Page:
Illinois Rental Application Form

Download Sample Template: Adobe Acrobat (.pdf) / Microsoft Word (.doc)

The Illinois rental application form is a legal document that landlords use to evaluate prospective tenants to help decide if they should rent to the applicant. The information requested relates to rental history, eviction history, income, and other details that can be used for background screening purposes.

  • Application Fee – in Illinois, there is no limit on what a landlord can charge as an application fee. Cities and municipalities may have their own laws for application fees.
  • Discrimination Laws – Illinois offers some specific state protections against discrimination (such as military status) in addition to federal law which makes it illegal in Illinois to ask about race, color, religion, nationality, sex, disabilities, or familial status (such as children who will live in the property), with some exceptions.
  • Consent for Credit Check – the Federal Credit Reporting Act (FCRA) requires a prospective tenant to provide written consent to check their credit history during the screening process.

Illinois Rental Application Laws

The following laws apply to the screening process for leasing in the state of Illinois.

Collecting an Application Fee in Illinois

While other states may specify a maximum rental application fee, Illinois does not have any limitations on who can charge the application fee, or how much this fee can be.

Illegal Housing Discrimination in Illinois

Federal and state laws are in effect in Illinois to protect potential renters from unfair discrimination during the application process.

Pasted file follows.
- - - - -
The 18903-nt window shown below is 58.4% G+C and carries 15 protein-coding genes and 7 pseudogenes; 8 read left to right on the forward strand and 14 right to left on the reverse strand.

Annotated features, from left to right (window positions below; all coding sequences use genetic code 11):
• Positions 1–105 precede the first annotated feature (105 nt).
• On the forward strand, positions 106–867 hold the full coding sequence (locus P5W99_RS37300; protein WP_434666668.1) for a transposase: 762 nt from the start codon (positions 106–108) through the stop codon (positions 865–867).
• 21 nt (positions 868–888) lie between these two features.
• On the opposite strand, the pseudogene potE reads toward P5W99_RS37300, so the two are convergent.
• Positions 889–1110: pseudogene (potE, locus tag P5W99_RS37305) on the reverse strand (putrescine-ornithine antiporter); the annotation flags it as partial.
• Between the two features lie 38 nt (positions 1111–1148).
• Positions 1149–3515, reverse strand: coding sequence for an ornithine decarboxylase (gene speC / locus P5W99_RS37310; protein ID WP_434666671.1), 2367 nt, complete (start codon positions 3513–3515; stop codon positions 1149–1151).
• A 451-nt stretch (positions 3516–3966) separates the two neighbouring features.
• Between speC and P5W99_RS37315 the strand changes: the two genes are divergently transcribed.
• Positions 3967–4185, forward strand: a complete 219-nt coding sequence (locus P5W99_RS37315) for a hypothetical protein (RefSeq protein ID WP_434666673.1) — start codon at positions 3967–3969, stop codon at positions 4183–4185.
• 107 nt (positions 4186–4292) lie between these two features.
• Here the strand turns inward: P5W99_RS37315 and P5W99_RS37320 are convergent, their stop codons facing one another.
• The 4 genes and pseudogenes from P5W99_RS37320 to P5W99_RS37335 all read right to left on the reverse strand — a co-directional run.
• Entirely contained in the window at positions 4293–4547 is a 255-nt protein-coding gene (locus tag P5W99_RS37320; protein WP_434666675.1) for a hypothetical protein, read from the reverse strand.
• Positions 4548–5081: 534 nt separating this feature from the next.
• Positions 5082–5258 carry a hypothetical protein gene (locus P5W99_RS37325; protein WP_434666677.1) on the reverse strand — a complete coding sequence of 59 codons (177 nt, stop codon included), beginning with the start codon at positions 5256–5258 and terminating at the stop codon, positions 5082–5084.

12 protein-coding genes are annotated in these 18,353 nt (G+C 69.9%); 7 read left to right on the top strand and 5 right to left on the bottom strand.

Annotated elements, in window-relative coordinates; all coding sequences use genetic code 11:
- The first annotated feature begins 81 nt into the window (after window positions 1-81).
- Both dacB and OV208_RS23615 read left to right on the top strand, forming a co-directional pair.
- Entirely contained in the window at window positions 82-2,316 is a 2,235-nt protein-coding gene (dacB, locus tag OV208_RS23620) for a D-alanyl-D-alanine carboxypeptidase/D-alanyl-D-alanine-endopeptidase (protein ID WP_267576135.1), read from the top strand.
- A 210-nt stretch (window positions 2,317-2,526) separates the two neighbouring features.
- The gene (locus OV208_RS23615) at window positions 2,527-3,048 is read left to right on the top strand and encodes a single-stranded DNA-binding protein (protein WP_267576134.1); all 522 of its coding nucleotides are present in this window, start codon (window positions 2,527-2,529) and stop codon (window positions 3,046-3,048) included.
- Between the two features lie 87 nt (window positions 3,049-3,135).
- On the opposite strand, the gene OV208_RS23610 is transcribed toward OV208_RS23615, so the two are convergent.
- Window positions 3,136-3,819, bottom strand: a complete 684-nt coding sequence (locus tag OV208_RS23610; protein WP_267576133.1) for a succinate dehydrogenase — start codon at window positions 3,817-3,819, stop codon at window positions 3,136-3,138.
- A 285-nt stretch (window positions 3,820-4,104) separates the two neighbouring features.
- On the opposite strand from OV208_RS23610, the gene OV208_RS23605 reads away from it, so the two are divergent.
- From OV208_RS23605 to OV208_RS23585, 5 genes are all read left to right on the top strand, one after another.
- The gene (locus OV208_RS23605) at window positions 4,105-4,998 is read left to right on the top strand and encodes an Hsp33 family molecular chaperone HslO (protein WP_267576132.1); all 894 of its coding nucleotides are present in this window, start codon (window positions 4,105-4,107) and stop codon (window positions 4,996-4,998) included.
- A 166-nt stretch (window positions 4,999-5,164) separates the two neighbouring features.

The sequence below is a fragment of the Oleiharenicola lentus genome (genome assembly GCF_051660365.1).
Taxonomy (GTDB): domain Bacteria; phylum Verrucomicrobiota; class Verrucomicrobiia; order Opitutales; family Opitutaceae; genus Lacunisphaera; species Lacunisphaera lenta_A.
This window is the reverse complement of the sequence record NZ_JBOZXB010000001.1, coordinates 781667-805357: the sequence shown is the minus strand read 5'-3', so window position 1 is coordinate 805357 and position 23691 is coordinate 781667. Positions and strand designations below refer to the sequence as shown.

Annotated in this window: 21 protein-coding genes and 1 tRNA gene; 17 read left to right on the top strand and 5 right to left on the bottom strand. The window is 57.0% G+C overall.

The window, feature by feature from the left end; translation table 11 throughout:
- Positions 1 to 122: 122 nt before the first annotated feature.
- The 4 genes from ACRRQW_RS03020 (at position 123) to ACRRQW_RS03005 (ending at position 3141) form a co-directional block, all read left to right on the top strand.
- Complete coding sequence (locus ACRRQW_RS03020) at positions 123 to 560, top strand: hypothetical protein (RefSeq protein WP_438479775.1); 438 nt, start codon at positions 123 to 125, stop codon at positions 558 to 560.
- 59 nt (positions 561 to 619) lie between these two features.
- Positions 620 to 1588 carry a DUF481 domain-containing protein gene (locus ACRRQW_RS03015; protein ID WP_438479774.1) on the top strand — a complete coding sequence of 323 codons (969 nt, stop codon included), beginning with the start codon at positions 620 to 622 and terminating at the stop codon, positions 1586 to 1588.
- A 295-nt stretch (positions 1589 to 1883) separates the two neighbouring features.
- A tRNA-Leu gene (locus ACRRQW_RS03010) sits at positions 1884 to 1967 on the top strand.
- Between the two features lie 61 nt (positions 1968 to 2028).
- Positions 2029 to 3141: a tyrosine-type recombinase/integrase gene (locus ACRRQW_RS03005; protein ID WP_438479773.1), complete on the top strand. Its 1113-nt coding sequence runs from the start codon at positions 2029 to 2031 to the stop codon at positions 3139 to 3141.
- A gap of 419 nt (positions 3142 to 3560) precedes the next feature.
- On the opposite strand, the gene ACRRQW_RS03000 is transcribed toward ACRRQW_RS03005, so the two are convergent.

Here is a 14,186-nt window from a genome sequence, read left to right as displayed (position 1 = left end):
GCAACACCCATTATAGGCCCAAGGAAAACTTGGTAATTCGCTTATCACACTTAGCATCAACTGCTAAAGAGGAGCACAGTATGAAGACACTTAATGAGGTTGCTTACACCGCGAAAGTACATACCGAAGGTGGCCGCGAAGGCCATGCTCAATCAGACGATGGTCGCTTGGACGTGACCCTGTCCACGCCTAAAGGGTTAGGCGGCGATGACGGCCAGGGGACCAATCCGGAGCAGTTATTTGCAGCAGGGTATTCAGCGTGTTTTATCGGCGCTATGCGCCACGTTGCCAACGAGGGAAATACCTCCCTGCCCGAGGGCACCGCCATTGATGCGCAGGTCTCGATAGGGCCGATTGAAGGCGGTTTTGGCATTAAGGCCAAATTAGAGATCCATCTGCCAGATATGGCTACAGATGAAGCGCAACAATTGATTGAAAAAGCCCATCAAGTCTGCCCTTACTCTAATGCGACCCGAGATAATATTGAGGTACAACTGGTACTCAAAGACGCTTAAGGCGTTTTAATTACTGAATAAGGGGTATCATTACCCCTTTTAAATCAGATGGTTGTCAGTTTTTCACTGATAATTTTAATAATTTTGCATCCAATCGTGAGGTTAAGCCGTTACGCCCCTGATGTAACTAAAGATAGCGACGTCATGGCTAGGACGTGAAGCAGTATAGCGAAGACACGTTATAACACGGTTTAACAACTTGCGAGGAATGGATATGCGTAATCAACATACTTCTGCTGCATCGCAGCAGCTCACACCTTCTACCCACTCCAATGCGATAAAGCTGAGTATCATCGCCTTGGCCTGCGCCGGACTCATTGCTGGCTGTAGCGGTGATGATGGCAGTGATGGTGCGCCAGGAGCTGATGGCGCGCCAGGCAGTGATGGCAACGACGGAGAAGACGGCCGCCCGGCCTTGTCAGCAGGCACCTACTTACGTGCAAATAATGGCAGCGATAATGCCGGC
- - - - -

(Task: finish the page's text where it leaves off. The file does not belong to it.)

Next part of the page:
Fair Housing Act

The Federal Fair Housing Act makes it illegal to discriminate against the following protected classes:

  • Race
  • Color
  • National Origin (Nationality)
  • Religion
  • Sex
  • Familial Status (having or not having children)
  • Disability (Physical or Mental)

As a result, asking about any of these items on a rental application form (and/or using them to base an application decision on) is not allowed.

Illinois Fair Housing Laws

Illinois state laws add additional protections for the following classes:

  • Age
  • Ancestry
  • Children
  • Genetic Information
  • Marital Status
  • Order of Protection Status
  • Sexual Orientation
  • Veteran/Military Status
  • Gender Identity

These criteria may not be asked about in writing or in person, and may not be used in the consideration of a rental application.

Exemptions to Fair Housing Laws

In Illinois, the following exemptions are allowed:

  • Age and/or Familial Status – landlords may ask for an applicant’s age or about the existence of children in the case of age-specific communities, such as senior housing. This is a federal exemption known as the “Housing for Older Persons” exemption which applies to certain housing developments.
  • Mrs Murphy Exemption” – 1-2-family dwellings or buildings with 4 or fewer units where one unit is occupied by the owner are exempt from Fair Housing Laws, unless a real estate agent represents the landlord.
  • Religious Organizations – landlords may give preferential treatment to certain applicants based on religious practices for property that is owned, operated, supervised, or controlled by a religious organization as long as there is no commercial intent. However, other protected classes may not be the basis for making a decision as a result of this exemption. 42 U.S. Code § 3607
  • Private Clubs – private clubs that operate without commercial intent or discrimination in membership may provide preferential treatment of potential tenants for dwellings owned or operated by the club. 42 U.S. Code § 3607

Federally, race is a non-exemption criteria that cannot have an influence when considering applicants. (Civil Rights Act of 1866)

Before a landlord can run a credit check based on the prospective tenant’s information on the submitted rental application, the Federal Credit Reporting Act requires that written consent must be given by the applicant. This written consent can be given via a statement of such and signature on the rental application form itself, or via a separate consent form (example template).

Illinois Security Deposit Law

If an applicant is approved, the following laws apply to the collection of security deposits in Illinois: